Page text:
Blood-Spinal Cord Barrier Disruption.

BSCB disruption was demonstrated by detection of endogenous serum albumin in spinal cord tissue. Albumin is normally excluded from the CNS parenchyma but leaks across vascular walls in BSCB disruption. Slides were pretreated with 3% H2O2, 0.4% pepsin (pH 2) for 5 min and incubated with a polyclonal sheep antibody reactive with rat albumin (Biomed, Poole, United Kingdom) at 1:6400 dilution for 1 h. After washes, incubations with biotin-antisheep IgG and streptavidin-HRP (Signet) were performed for 30 min each, followed by incubation with DAB.

In Situ Hybridization.

Total RNA was isolated from rat spinal cord using RNeasy mini kit (Qiagen). cDNA was generated by reverse transcription using random primers (Life Technologies, Inc.). VEGF and VEGFR-specific primers were used to amplify the sequence of interest in a pool of cDNAs, and the resulting product was cloned into the pCR 3.1 vector for transcription of specific RNA probes. Primers, cDNA, and probe preparation, and hybridization conditions have been described previously (32, 33). Rat lung sections were used as a positive control.

Quantification of VEGF and HIF1α Expression.

Cells expressing HIF1α or VEGF were counted in transverse spinal cord sections. Three sections were counted per animal for a minimum of three animals at each dose and time point. Sections from rats sacrificed 20 weeks after 0–22 Gy was used to study the dose-response. Sections from animals sacrificed 0 to 20 weeks after 20 Gy were used to determine the time course of HIF1α and VEGF expression. The average number of positive cells per section and SEs were calculated for each dose and time point at ×200 magnification. In all IHC experiments, the procedures were repeated with omission of the primary antibody as a negative control. The no-treatment controls consisted of nonirradiated specimens. Normal adult rat small bowel served as negative control tissue for HIF1α, VEGF, and VEGFR IHC.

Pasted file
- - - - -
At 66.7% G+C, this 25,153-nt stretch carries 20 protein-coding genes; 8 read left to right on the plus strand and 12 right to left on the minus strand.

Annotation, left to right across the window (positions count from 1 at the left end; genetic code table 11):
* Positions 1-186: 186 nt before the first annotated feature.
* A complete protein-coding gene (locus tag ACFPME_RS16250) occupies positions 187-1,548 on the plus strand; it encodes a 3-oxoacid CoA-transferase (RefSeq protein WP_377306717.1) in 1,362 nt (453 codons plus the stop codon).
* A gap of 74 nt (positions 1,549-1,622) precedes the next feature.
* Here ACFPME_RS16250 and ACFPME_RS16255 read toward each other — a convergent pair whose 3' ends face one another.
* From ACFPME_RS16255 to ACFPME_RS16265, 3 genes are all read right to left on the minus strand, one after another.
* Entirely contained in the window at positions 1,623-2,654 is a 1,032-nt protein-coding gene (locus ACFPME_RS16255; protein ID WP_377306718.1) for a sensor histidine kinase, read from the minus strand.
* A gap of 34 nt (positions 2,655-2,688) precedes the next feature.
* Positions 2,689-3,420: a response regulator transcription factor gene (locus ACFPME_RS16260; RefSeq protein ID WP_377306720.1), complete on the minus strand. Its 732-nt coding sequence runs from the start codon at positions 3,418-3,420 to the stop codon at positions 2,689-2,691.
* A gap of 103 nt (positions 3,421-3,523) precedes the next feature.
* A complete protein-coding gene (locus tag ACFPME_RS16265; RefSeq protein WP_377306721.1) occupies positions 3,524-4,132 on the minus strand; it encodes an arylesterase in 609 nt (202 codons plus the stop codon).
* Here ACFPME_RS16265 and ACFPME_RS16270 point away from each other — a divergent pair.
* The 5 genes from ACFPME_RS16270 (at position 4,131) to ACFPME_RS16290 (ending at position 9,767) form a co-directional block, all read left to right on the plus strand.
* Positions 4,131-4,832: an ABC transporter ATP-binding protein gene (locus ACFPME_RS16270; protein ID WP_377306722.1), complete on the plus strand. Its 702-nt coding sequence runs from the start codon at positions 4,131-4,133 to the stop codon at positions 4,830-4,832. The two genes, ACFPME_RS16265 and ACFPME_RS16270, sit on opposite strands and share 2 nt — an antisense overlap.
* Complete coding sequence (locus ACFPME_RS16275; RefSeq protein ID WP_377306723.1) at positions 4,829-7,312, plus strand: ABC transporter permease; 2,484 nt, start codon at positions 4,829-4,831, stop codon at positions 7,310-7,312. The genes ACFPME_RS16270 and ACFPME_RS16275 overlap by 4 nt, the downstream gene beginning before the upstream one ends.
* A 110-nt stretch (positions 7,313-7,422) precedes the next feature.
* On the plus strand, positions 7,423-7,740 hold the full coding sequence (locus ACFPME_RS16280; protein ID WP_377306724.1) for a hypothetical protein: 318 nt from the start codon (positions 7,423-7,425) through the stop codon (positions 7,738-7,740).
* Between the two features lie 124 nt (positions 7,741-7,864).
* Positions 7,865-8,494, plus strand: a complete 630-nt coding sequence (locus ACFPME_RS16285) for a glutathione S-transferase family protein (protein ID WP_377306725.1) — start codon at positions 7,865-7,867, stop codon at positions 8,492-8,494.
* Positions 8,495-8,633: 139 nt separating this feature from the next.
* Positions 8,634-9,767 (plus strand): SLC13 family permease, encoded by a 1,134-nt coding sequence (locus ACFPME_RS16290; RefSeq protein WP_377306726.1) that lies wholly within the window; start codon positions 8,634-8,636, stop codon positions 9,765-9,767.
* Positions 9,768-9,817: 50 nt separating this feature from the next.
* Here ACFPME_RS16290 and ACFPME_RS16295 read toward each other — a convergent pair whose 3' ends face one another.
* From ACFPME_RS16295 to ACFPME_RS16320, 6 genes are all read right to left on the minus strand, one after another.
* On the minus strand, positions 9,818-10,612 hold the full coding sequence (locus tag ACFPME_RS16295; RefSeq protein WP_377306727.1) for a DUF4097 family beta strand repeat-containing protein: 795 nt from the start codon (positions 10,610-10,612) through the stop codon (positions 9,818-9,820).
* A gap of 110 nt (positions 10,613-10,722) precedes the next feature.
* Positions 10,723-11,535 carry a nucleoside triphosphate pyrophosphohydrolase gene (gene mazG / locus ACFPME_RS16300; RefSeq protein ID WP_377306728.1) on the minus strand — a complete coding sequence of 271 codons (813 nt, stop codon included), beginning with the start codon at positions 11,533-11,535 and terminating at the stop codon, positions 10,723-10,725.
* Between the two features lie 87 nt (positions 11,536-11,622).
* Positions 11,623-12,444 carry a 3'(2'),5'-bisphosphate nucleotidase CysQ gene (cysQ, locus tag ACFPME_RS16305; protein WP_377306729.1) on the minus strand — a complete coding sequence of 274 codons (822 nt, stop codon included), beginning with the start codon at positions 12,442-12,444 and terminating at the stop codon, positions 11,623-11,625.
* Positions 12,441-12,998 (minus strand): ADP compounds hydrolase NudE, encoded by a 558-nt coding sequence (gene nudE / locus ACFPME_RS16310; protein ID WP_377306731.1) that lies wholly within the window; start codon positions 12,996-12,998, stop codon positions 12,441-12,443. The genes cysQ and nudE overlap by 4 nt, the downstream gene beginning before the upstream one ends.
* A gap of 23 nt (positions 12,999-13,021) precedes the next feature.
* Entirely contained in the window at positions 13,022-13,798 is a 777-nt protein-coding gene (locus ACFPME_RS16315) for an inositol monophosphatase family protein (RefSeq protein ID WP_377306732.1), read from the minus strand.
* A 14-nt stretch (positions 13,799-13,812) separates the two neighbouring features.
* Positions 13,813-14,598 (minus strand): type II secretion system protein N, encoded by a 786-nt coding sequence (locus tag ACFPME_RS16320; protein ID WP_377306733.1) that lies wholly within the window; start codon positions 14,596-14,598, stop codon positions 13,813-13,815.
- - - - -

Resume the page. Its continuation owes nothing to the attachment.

Statistics.

Transgenic mouse myelopathy data were analyzed by Kaplan-Meier analysis with SAS software (SAS Institute Inc., Cary, NC). The log-rank test of significance was used to evaluate differences between groups.

Histopathology.

H&E-stained spinal cord sections from rats sacrificed 16–24 weeks after irradiation showed no gross histological changes after single doses of 8–17 Gy. Progressive abnormalities in white matter were present in sections from animals receiving 18–22 Gy, beginning at 19 weeks. No pathology was evident in gray matter. Areas of necrosis, with cell loss, debris, and vacuolization, were distributed randomly throughout the white matter. Necrotic areas were generally focal at 19 weeks, and more extensive by 20 weeks. Areas of focal and confluent demyelination were also seen at these time points (data not shown). Inflammatory cells and infiltrates were absent. No gross vascular lesions were apparent. Examination of H&E-stained mouse sections from paralyzed animals showed areas of necrosis, scattered foci of demyelination, and a lack of inflammatory cells. The vasculature appeared normal, except for occasional evidence of vessel dilation.

HIF1α Expression.

HIF1α immunoreactivity was first seen in white matter 16 weeks after 20 Gy. Some positive cells seen at 16 and 17 weeks were in histologically normal-appearing areas. At later times, most positive cells were near focal or confluent areas of necrosis in white matter (Fig. 1, A–C). HIF1α-positive cells had glial morphology. A nuclear staining pattern was observed (Fig. 1,C). Only occasional HIF1α-positive cells were seen in gray matter. HIF1α-positive cells were not seen in nonirradiated tissues (Fig. 1,D). The number of HIF1α expressing cells per section increased markedly at 19 and 20 weeks after 20 Gy (Fig. 2,A) and demonstrated a steep dose response at 20 weeks (Fig. 2 B).

VEGF Expression.